I must have googled this question 100 times before I visited Copenhagen.

I rarely purchase city card’s and when I do, it’s only when I know they’ll save me money. And in this case, having been to Copenhagen before, I knew there was a good chance the card would be worth it.

Why? Because Copenhagen has a treasure trove of fabulous galleries, buildings, museums and castles that are just too good not to visit (or revisit in my case). 

After doing some serious planning on what attractions we'd visit, I decided it would be worth it. As we were there for almost 4 days in total we purchased the 120 hour card for €121 per person (annoyingly there is a 72 hour card but there isn’t a 96 hour one, which would have been perfect for us).

After the trip I added up what I would have spent with and without the card. The Copenhagen Card site has a calculator that does this for you, but I wanted to do it myself in case they were inflating the prices. So I carefully recoded the costs of each place we visited, which you can see below. It ended up saving us about €113 per person after converting from DKK.


Round Tower


Rosenborg Castle


Canal Tour


Church of Our Saviour


National Museum


Tivoli Park


Cistern Exhibition




Christianborg Palace


Amalienborg Palace


Design Museum


Kronborg Castle


Louisiana Museum




Total without card


Total with card


Total saving


The Copenhagen Card is worth it, if you plan to be a tourist

In my opinion, the Copenhagen Card is 100% worth it if it’s your first time to the city and you plan to visit as many of its top tourist destinations as you can. It also means you can quickly pop into any attractions you may have otherwise skipped, like we did with the Bakkehuset when we realised we were in the area. It also covers all travel, including up north to two of my favourite places in Denmark – Kronborg Castle and the Louisiana Modern Art Museum (which a city travel card wouldn’t cover). So particularly if you plan to head to either of those, or to Frederiksborg Castle which I also recommend, the card is a great option.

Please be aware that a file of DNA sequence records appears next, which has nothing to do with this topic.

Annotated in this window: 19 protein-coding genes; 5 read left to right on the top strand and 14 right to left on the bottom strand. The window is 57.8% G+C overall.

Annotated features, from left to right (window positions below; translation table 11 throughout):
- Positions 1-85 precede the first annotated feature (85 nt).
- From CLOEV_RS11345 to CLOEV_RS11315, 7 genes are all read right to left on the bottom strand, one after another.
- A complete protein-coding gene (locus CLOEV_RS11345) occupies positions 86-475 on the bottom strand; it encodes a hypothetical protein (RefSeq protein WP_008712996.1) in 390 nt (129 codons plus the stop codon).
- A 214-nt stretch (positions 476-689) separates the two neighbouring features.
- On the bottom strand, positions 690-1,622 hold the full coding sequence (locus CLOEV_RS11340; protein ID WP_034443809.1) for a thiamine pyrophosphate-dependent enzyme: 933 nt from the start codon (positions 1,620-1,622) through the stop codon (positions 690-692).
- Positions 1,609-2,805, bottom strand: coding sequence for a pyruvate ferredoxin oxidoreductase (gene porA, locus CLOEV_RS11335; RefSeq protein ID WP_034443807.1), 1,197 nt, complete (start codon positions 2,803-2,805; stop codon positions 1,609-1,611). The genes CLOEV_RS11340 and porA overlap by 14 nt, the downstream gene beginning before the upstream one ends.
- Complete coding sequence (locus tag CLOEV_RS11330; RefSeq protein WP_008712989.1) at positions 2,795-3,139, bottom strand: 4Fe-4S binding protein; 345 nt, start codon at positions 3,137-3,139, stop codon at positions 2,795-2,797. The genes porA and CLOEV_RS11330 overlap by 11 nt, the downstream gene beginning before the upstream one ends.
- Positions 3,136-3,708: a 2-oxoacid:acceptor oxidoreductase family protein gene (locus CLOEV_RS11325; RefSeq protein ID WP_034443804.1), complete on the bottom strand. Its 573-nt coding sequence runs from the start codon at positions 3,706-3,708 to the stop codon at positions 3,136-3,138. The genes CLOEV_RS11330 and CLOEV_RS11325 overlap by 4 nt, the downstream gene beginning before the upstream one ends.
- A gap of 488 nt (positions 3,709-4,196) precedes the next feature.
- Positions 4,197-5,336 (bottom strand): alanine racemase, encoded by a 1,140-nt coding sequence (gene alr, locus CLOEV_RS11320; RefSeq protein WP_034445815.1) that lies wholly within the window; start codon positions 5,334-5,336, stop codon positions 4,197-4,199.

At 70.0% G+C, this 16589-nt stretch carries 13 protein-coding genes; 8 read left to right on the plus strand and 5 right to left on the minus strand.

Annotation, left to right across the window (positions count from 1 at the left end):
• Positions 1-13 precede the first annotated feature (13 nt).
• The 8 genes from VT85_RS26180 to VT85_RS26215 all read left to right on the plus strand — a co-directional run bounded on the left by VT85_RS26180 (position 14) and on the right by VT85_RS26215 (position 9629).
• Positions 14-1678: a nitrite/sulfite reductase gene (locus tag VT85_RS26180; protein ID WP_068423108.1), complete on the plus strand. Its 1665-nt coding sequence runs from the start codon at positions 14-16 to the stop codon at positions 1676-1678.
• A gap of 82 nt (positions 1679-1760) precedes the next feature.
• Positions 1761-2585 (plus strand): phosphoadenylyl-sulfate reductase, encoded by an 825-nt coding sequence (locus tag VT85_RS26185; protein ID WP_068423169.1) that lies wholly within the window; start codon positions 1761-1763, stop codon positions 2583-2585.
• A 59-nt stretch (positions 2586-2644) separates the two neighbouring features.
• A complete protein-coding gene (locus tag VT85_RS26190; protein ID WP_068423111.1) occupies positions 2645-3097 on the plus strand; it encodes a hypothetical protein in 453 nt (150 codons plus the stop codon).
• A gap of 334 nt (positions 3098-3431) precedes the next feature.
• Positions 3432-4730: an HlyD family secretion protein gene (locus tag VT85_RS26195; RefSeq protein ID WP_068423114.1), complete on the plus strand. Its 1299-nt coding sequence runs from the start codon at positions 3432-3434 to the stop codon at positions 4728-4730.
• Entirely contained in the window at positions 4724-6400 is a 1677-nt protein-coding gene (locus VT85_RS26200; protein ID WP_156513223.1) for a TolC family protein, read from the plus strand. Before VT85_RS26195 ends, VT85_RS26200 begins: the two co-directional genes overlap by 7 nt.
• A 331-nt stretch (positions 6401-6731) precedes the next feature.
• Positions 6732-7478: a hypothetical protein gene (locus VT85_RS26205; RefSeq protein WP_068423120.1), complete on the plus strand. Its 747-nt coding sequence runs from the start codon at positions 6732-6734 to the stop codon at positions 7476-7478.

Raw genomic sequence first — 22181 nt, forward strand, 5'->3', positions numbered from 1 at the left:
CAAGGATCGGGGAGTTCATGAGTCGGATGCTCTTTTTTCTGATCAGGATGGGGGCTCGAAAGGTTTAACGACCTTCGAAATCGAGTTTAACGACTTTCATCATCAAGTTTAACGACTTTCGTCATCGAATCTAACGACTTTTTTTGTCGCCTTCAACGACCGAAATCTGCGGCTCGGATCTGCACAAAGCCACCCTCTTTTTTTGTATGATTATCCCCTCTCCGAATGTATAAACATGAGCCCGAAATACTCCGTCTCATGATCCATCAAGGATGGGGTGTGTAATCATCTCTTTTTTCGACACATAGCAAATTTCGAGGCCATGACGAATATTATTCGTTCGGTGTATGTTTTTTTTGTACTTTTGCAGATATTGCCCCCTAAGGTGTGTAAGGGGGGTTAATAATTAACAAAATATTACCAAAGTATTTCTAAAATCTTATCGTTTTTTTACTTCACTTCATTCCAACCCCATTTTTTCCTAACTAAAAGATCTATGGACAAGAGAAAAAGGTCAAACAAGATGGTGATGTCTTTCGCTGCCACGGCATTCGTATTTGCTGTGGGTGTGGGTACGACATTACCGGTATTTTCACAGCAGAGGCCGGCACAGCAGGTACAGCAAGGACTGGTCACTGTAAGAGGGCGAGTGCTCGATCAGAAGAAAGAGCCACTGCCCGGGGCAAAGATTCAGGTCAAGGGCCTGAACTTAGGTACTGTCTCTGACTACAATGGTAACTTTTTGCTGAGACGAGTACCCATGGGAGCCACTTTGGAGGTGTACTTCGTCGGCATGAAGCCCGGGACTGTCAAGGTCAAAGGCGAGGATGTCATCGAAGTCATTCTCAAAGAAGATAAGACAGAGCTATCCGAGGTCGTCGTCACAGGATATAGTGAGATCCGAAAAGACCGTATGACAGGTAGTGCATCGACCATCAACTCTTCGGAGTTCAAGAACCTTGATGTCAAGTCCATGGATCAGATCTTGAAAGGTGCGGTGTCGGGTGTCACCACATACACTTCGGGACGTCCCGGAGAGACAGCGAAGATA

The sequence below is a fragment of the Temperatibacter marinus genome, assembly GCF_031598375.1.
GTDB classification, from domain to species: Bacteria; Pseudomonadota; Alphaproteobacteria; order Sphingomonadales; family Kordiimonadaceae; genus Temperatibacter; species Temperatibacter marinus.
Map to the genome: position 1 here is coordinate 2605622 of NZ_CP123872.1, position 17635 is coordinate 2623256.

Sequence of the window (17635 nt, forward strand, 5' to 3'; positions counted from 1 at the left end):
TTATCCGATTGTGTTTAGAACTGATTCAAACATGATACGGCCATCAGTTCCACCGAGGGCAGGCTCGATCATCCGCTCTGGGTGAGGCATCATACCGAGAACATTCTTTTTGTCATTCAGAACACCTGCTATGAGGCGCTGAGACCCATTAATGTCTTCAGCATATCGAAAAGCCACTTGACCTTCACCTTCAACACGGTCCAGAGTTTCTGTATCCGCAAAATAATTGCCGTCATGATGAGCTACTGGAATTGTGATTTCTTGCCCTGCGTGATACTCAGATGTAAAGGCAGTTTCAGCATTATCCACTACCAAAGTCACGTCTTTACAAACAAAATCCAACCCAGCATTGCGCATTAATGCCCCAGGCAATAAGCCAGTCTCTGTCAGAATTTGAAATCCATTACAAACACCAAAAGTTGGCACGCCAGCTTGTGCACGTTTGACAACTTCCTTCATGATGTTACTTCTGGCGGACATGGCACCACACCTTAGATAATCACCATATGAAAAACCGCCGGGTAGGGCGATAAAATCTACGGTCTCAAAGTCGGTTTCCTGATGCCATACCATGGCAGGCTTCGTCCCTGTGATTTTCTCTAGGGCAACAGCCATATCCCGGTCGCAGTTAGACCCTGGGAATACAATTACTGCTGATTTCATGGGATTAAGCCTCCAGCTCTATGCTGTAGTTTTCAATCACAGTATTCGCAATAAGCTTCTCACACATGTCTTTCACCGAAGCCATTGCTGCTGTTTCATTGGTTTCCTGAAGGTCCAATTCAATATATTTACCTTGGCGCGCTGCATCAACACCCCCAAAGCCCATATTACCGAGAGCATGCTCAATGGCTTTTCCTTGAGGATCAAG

A few tips on how to use the card

  • I suggest buying the card as soon as you arrive at Copenhagen airport so it will cover the cost of your train into the city. The spot in the airport is a little hard to find as it’s on the border between Terminals 2 and 3. But as you walk toward where the trains leave, you’ll need to turn left as if you were heading to Terminal 2. Their site has a good infographic that explains, which you can find here: Copenhagen Card Collection
  • Many of Copenhagen’s attractions are closed on Mondays, so make sure you plan for this. One of the days we were there was a Monday, which wasn’t an issue, we just planned ahead by checking what was open on Monday and waiting until then to visit those attractions.

The ultimate Copenhagen travel guide

If you want to find out more about what to do while you're in Copenhagen, head over to my Ultimate Copenhagen travel guide